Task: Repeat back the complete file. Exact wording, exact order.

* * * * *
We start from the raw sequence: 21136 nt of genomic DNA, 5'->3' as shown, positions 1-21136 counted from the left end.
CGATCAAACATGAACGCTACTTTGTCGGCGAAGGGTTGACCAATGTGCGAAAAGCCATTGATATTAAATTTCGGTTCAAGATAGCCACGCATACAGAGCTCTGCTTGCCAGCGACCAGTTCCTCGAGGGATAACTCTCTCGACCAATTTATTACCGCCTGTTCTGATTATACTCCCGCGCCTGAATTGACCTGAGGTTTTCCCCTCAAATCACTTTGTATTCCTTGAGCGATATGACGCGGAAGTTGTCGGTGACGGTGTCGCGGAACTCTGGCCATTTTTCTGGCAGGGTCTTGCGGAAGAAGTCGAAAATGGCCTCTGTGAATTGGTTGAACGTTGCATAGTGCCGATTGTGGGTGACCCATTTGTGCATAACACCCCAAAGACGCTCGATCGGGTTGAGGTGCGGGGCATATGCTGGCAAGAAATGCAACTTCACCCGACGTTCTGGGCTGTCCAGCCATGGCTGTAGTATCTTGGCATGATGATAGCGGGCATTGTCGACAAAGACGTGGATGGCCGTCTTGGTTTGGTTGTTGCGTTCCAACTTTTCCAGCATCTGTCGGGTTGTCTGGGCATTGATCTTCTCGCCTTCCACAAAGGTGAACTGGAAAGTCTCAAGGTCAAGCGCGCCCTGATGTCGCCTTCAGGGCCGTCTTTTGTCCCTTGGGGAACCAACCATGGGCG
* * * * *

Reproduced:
We start from the raw sequence: 21136 nt of genomic DNA, 5'->3' as shown, positions 1-21136 counted from the left end.
CGATCAAACATGAACGCTACTTTGTCGGCGAAGGGTTGACCAATGTGCGAAAAGCCATTGATATTAAATTTCGGTTCAAGATAGCCACGCATACAGAGCTCTGCTTGCCAGCGACCAGTTCCTCGAGGGATAACTCTCTCGACCAATTTATTACCGCCTGTTCTGATTATACTCCCGCGCCTGAATTGACCTGAGGTTTTCCCCTCAAATCACTTTGTATTCCTTGAGCGATATGACGCGGAAGTTGTCGGTGACGGTGTCGCGGAACTCTGGCCATTTTTCTGGCAGGGTCTTGCGGAAGAAGTCGAAAATGGCCTCTGTGAATTGGTTGAACGTTGCATAGTGCCGATTGTGGGTGACCCATTTGTGCATAACACCCCAAAGACGCTCGATCGGGTTGAGGTGCGGGGCATATGCTGGCAAGAAATGCAACTTCACCCGACGTTCTGGGCTGTCCAGCCATGGCTGTAGTATCTTGGCATGATGATAGCGGGCATTGTCGACAAAGACGTGGATGGCCGTCTTGGTTTGGTTGTTGCGTTCCAACTTTTCCAGCATCTGTCGGGTTGTCTGGGCATTGATCTTCTCGCCTTCCACAAAGGTGAACTGGAAAGTCTCAAGGTCAAGCGCGCCCTGATGTCGCCTTCAGGGCCGTCTTTTGTCCCTTGGGGAACCAACCATGGGCG